Students who are identified as having special educational needs, in that they have a learning difficulty which is a significant barrier to learning, hinders their progress, and is not being addressed through Quality First Teaching, are placed on the School’s SEN Register in one of the two categories below:

a)  Places on the SEND register are not fixed and permanent. Where a student is making good progress in line with their peers then their place on the register will be reviewed and there will be a staged approach to removal from the register.
b)  A register review will take place termly.  Senior staff, teachers, parents and the students themselves will be consulted.
c)  For students who have an additional need which is not currently a barrier to learning will be placed on the Additional Needs Register.

4)  Current Categories of SEND

School Based Category of Support – As defined in the Code of Practice (2014), a young person has learning difficulty or disability if he or she:

  • Has a significantly greater difficulty in learning than the majority of others of the same age, or
  • Has a disability which prevents or hinders him or her from making use of facilities of a kind generally provided for others of the same age in mainstream schools

This means that, where quantitative evidence indicates that, despite high quality first teaching, a student is making little or no progress across a range of subjects, then additional support will be considered. Students at the stage will be invited to a Pupil Progress Review meeting, along with their parents/carers to assess and plan for future support. Please see appendix II for further details of Pupil Progress Review meetings.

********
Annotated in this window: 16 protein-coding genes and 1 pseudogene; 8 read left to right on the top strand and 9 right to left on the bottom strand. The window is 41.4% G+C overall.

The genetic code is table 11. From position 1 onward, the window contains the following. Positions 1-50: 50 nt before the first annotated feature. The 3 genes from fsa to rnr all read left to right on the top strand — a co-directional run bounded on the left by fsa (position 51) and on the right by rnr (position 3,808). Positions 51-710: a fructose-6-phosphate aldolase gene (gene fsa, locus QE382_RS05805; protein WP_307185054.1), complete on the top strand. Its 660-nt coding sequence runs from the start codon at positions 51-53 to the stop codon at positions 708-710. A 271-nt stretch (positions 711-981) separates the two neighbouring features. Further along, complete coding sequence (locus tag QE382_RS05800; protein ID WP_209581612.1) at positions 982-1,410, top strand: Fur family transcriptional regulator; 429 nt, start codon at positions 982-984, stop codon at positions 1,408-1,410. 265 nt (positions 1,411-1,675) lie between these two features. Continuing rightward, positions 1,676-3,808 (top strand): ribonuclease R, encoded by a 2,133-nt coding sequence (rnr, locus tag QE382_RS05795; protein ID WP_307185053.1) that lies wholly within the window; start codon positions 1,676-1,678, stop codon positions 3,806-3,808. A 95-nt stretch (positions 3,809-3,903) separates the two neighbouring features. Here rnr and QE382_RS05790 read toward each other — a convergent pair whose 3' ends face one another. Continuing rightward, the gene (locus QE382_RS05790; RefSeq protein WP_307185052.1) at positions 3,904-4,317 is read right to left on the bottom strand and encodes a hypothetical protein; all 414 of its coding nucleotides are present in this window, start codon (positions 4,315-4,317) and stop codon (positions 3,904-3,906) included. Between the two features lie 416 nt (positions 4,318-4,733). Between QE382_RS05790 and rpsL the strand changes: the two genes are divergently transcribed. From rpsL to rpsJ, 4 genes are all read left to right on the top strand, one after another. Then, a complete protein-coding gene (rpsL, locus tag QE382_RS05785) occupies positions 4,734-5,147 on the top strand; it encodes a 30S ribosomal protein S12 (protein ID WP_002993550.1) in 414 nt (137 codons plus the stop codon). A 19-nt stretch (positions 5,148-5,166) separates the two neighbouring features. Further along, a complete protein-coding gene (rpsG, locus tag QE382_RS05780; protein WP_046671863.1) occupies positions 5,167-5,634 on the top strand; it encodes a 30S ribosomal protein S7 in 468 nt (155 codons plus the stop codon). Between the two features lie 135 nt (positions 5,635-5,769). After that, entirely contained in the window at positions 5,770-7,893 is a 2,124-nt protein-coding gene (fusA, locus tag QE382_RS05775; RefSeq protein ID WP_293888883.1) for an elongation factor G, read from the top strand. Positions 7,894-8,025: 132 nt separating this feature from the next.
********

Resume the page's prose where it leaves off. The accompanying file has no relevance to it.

If we conclude, after consulting parents, that a student may need further support to help them progress, we will consider our reasons for concern alongside any information about the student already available to the school. The school SENDCO will support the assessment of the student, assist in planning future support for the student in discussion with colleagues, and monitor the action taken. The student’s subject and pastoral teachers will remain responsible for working with the student and for planning and delivering an individualized program through Quality First teaching.

In some cases external professionals from health or social services may already be involved with the child. It is good practice for these professionals to liaise with the school and keep them informed of their input. If these professionals have not been working with the school, the SENDCO, with the parent’s permission, will contact them. If this is deemed as necessary, parental permission will be requested.

Students at the stage will be part of a termly cycle of assess, plan, do review, monitored and supported by the SENDCO and Assistant Head for Inclusion.

Education and Health Care Plan (EHC) – For a few students the help given by schools through School Based Support may not be sufficient to enable the student to make adequate progress.  The school, in consultation with the parents and any external agencies already involved, will consider whether to ask the Local Authority to initiate an assessment for an EHC. Where a request for assessment is made to the Local Authority, the student will have demonstrated significant cause for concern and the school will provide written evidence to the Local Authority detailing: